A needed needle

Is this rare person among WORLD's readers?

Issue: "Locking up the big guns," Aug. 12, 2000

The beginning of a new school year is just a few days away-which means it's a good time to remind WORLD readers that this magazine owes its very life to a host of schoolchildren. It's also a good place to tell you about an important person I am looking for.

WORLD magazine was born in 1986, five years after several of us had first launched a series of small weekly news publications for schoolchildren. The God's World News series for kids now goes each week during the school year to more than 320,000 boys and girls in all 50 states and 20 foreign countries. The papers are patterned quite frankly after the popular Weekly Reader and Scholastic publications that helped shape America's classrooms over the last couple of generations. But, like WORLD, the God's World News papers for children are distinctive because they take biblical truth and God's standards for life seriously as they discuss the week's news with their young readers. In that sense, we say to our secular counterparts, both for children and for adults: "Aren't you leaving out a critical part of the story?" (You can subscribe for children you know by calling 1-800-951-KIDS, or visit www.gwnews.com).

Indeed, it was only after hundreds of parents, reading the God's World News papers with their children during the first half of the 1980s, came back to us and asked, "Couldn't you do something like this for adults?"-only then did we take seriously the challenge of doing something like WORLD. That's why it is historically accurate to call WORLD the child of our children's papers. Nor would WORLD ever have survived its early financial challenges if it could not have shared costly editorial, administrative, and support functions with the children's publications.

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In addition, just as we were getting out of the starting gate with WORLD in 1986, we also that same year launched the God's World Book Club-a mail order children's book service for teachers in traditional classrooms, for homeschoolers, and for others who want to use the service. The genius of the God's World Book Club is the guarantee it provides all those buyers that the books they purchase have all been carefully scrutinized and evaluated by the Book Club staff before being placed in our catalogs. My reminder to that staff is constant: "Remember that we're not selling books nearly as much as we're selling trust!" Our customers appreciate that.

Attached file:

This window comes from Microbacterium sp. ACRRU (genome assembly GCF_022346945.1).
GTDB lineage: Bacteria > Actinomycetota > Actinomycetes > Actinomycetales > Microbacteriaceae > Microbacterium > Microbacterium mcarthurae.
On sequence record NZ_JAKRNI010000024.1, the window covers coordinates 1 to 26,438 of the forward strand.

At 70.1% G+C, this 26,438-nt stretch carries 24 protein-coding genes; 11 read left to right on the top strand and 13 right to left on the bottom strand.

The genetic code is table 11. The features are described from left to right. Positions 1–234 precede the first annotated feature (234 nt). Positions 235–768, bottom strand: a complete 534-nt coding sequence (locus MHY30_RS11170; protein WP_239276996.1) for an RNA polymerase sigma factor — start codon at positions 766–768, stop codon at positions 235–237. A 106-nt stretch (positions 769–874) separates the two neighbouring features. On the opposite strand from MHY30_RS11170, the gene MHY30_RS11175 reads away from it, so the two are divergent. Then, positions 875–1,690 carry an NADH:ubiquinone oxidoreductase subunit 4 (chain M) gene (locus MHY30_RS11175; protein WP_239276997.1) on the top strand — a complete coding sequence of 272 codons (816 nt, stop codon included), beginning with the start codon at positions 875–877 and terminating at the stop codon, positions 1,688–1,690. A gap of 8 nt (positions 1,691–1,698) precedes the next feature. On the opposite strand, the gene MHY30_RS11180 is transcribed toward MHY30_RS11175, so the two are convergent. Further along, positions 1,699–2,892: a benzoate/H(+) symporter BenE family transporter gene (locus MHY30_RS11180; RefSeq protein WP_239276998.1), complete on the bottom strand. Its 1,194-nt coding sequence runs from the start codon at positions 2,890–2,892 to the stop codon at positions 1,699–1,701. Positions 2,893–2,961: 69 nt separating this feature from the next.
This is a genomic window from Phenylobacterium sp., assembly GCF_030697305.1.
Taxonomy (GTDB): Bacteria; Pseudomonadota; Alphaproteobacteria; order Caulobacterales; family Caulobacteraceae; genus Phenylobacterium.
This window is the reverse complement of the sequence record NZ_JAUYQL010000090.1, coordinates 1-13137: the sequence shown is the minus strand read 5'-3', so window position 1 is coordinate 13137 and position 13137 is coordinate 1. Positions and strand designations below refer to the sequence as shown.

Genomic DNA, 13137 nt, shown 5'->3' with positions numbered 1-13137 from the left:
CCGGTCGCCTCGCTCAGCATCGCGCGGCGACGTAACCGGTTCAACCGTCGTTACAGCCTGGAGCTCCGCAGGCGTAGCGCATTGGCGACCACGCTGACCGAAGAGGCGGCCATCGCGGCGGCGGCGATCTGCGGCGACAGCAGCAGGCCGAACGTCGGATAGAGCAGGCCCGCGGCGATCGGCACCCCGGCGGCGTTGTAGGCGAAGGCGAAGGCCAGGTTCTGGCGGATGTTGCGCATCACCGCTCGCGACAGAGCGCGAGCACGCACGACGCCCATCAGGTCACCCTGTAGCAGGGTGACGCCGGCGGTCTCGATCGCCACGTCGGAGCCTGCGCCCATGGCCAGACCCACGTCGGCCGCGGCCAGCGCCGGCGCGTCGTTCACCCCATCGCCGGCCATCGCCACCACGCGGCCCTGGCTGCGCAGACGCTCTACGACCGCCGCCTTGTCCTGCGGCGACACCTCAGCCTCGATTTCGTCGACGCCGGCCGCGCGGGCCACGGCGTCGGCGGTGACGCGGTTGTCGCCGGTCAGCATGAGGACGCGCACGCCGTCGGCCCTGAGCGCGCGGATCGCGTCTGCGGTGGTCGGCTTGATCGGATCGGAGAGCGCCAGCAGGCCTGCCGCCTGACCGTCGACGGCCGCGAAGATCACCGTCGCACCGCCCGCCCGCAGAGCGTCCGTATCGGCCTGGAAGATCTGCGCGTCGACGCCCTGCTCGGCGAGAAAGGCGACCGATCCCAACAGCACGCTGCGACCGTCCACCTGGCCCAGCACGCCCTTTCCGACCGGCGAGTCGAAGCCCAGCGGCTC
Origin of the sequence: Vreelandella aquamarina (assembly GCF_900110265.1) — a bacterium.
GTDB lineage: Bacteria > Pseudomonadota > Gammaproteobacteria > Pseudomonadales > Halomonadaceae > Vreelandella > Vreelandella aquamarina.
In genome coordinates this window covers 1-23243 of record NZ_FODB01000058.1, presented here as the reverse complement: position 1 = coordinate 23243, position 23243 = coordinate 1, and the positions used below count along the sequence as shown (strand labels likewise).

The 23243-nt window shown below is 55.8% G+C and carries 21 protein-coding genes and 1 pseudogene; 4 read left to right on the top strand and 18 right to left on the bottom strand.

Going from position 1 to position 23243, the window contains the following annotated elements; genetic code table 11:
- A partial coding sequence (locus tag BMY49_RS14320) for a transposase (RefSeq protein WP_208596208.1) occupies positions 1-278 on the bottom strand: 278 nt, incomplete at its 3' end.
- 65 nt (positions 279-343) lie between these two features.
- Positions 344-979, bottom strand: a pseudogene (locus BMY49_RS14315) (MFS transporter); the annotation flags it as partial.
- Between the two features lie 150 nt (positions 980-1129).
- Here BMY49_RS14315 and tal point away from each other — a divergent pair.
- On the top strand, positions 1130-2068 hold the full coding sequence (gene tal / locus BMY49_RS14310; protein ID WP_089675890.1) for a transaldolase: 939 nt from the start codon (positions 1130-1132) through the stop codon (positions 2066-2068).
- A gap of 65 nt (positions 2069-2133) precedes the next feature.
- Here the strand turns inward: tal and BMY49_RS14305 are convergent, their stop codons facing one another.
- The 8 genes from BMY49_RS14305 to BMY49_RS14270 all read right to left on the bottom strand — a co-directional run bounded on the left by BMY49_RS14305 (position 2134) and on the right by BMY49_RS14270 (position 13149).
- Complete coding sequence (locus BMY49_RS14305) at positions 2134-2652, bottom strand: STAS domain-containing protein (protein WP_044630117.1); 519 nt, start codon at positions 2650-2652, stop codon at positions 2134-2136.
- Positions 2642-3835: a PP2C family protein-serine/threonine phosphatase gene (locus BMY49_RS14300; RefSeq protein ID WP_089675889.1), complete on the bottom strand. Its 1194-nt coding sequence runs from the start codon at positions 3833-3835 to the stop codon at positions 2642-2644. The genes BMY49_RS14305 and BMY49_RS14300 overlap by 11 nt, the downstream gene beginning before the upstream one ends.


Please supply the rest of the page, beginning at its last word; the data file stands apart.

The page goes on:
In a very specific way, all three divisions of God's World Publications Inc. contribute to our corporate mission: "To help men and women and boys and girls, in all sorts of settings (whether at home, at school, at church, or at work), think about all of reality with God at the center of things." Whether through news for adults, current events for children, or books for children, we've failed in our task if we haven't drawn readers closer to a sense of God's being in charge of everything that happens in this world.

Over the last year, total sales revenue for these three divisions of our company exceeded $16 million. Of that, about $6.2 million was for WORLD magazine, about $2.4 million was for the children's news papers, and about $7.6 million was for the God's World Book Club. Altogether, about 140 people work full-time or part-time for these different divisions. It's a busy but fun enterprise.

But now, Stephen Lutz, who launched the book club and then energetically led it for 14 years, has taken on new publishing assignments. We miss him-but I can't delay in looking for someone with similar gifts to lead the God's World Book Club to still new levels of achievement.

The candidate for this job will be a committed Christian with a robust biblical worldview. He or she will have a love for books both old and new, along with a lively curiosity for whatever electronic things might happen to books in the next few years. The new division manager will have good business skills and marketing instincts, with the ability to grow an $8 million business to two or three times that size and show a profit along the way. And this unusual person will have the gifts for leading and caring for other gifted people already on the book club team.

Am I looking for a needle in the haystack?

But if you think you might be that person, please get in touch with me soon. Or maybe you know someone who fits such an unusual profile.

Every time I head for our warehouse, and watch our crew there packing up an average of 600 boxes every single weekday with nearly $50 worth of good children's books in every box, I can't help thinking: "There's another evening or two at somebody's house somewhere where the TV will be off and some kids will curl up with something wonderful and edifying." There's got to be somebody among WORLD's readership with the gifts and the desire for such a challenge. ±

Joel Belz
Joel Belz

Joel, WORLD's founder, writes a regular column for the magazine and contributes commentaries for The World and Everything in It. He is also the author of Consider These Things.

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